The communities secretary has backed out of a legal battle with a south London borough over his decision to not grant a compulsory purchase order (CPO) which would allow the council to progress work on a major estate regeneration project.
Plans have been approved for the expansion of the Bluewater shopping centre in Kent after planners concluded that there would be no negative impacts on neighbouring town centres which could not be mitigated.
The Department for Communities and Local Government (DCLG) has confirmed that a proposed 20 per cent rise in planning fees will go ahead in July, after an error in a departmental publication published last week suggested that it had been delayed until the autumn.
- Principal Planning Officer Mendip District Council Shepton Mallet, Somerset
- Senior Planning Officer (Enforcement) (007432) - External Stoke-on-Trent City Council Stoke-on-Trent, Staffordshire
- Principal Planning Officer (Development Management) Bracknell Forest Borough Council Bracknell, Berkshire
- Senior Planners RPS Abingdon, Bristol & Leeds
- Senior Planning Officer (Enforcement) Newcastle-under-Lyme Borough Council Newcastle-under-Lyme, Staffordshire
Want to know whether your local authority has published Community Infrastructure Levy proposals? Our live table includes the latest details of councils' levy plans, including a breakdown of charges by development type.
Environmentalists fear that plans to write existing European Union (EU) regulations into UK law could result in a weakening of environmental protections, but experts believe that the government will be too preoccupied with the technicalities of Brexit to attempt significant change.
The government's decision to lift a holding direction on a West Yorkshire council's core strategy has helped to crystallise ministers' position on green belt release, but concerns are growing over the delays arising from their intervention in local plan preparation.
A government test that comes into effect in November is likely to require more than half of English local authorities to demonstrate that they have a housing land supply that is 20 per cent above what is essential to meet need over the next five years, according to research published last week.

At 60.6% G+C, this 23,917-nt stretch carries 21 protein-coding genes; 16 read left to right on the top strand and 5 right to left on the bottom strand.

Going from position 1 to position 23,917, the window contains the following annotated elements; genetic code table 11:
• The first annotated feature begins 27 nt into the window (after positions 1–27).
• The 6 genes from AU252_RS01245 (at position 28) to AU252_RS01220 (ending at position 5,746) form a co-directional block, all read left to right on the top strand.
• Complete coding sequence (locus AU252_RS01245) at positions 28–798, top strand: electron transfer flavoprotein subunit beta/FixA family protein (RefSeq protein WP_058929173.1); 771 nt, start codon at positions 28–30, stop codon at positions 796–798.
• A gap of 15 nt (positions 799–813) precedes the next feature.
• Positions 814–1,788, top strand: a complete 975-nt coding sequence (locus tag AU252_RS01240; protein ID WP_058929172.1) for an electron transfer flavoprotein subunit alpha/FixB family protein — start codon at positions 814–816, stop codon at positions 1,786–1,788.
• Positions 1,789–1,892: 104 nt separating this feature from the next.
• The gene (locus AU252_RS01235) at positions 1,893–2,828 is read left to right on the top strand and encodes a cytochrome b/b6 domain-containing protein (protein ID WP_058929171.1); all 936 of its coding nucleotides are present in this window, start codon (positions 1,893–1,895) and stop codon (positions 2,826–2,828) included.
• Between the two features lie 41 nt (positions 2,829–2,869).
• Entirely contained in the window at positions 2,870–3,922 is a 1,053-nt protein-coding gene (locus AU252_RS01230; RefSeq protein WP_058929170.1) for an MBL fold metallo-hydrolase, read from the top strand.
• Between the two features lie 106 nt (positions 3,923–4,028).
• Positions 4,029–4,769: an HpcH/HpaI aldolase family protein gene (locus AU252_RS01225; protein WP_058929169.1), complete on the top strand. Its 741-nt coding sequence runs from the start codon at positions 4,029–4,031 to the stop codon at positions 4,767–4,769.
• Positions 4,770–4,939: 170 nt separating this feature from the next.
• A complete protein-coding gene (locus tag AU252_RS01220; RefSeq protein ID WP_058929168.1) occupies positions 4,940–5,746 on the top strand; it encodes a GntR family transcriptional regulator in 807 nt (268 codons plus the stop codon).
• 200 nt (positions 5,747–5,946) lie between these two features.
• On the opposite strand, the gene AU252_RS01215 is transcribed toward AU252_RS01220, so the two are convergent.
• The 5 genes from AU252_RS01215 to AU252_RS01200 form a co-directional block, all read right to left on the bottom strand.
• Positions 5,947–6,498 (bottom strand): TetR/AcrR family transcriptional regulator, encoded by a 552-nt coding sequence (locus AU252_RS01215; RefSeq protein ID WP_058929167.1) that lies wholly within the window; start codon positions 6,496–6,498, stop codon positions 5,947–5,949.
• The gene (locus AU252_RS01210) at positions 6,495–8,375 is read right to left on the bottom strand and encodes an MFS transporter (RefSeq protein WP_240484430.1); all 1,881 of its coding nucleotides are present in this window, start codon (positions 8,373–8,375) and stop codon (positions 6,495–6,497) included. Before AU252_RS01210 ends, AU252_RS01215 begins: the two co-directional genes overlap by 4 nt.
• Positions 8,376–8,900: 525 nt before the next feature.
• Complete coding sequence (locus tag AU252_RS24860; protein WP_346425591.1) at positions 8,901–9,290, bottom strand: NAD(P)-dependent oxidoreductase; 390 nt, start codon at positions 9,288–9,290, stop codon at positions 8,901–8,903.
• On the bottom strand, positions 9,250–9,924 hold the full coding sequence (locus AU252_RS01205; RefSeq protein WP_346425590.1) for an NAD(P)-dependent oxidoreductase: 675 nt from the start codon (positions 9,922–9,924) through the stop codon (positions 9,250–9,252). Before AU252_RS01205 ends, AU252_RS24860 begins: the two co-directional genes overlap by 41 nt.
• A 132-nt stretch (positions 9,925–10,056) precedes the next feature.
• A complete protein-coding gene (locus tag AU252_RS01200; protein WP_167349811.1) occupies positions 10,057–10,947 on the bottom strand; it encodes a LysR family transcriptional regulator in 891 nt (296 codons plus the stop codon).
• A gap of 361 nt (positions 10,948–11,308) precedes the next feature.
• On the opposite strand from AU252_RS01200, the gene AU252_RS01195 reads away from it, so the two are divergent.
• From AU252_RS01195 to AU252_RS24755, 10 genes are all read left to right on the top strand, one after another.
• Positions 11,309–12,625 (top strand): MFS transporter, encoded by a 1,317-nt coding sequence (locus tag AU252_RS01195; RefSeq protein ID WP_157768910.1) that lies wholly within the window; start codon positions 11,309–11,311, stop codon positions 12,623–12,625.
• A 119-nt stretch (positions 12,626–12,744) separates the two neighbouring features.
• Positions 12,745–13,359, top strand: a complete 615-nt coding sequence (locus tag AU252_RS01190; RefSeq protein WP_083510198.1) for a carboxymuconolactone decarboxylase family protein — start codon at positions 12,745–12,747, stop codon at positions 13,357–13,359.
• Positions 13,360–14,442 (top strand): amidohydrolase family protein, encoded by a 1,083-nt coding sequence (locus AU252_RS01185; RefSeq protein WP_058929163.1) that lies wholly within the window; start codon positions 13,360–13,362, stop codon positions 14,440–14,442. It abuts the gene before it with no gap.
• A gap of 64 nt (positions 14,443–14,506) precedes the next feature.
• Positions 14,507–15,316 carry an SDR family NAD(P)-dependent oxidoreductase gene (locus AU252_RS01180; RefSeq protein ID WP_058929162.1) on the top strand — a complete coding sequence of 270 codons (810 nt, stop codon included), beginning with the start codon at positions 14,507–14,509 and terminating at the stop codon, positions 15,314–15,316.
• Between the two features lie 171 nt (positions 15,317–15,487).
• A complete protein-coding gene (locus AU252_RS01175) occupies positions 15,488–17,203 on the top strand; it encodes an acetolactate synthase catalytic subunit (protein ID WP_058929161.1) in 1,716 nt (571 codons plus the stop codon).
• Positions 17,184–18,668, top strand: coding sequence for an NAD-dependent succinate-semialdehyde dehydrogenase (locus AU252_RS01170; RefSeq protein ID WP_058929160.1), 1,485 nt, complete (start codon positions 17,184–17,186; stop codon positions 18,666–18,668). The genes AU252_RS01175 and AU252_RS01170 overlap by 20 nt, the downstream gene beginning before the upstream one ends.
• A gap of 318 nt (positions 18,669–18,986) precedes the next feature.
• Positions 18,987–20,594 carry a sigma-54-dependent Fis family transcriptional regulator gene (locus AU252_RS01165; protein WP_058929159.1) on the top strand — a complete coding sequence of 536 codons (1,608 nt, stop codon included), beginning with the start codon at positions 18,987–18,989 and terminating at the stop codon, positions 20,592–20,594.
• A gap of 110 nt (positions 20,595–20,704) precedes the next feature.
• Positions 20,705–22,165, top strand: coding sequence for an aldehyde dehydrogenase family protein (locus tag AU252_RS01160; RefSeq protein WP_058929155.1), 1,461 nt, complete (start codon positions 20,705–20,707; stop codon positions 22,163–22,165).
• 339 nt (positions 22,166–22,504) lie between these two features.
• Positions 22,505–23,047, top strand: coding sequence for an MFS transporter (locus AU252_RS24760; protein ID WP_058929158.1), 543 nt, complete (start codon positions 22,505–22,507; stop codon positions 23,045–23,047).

Unless Theresa May has made a political miscalculation to equal her predecessor's promise to hold a referendum on leaving the European Union, we will have a general election on June 8. What does this mean for the planning sector?
What is inclusive growth, and how can good placemaking help deliver it?
The recent publication of the pipeline of tall buildings in London, pulled together by consultant GL Hearn, showed a record 455 schemes over 20 storeys at stages between application and completion.
There seems to be a dysfunction within planning policy. The government wants more homes built more quickly and it now, according to the the Housing White Paper, understands that the speculative housebuilder business model of unloved standard house types is the main culprit in the slow pace of sales and therefore supply.1 comment
When developers buy land that has the benefit of planning permission, they know that the fact they did not apply for it themselves is irrelevant because the consent runs with the land, not the original applicant.
Will planning authorities around the country be scrabbling to increase their housing land supply in advance of the first application of the new housing delivery test in November?
- Wed 10 May 2017
- The Lowry, Manchester
- Wed 26 Apr 2017
- The Bartlett, 22 Gordon Street, London, WC1H 0QB
- Wed 10 May 2017
- Thu 11 May 2017
- Tue 16 May 2017 - Wed 17 May 2017
- Herbert Smith Freehills, London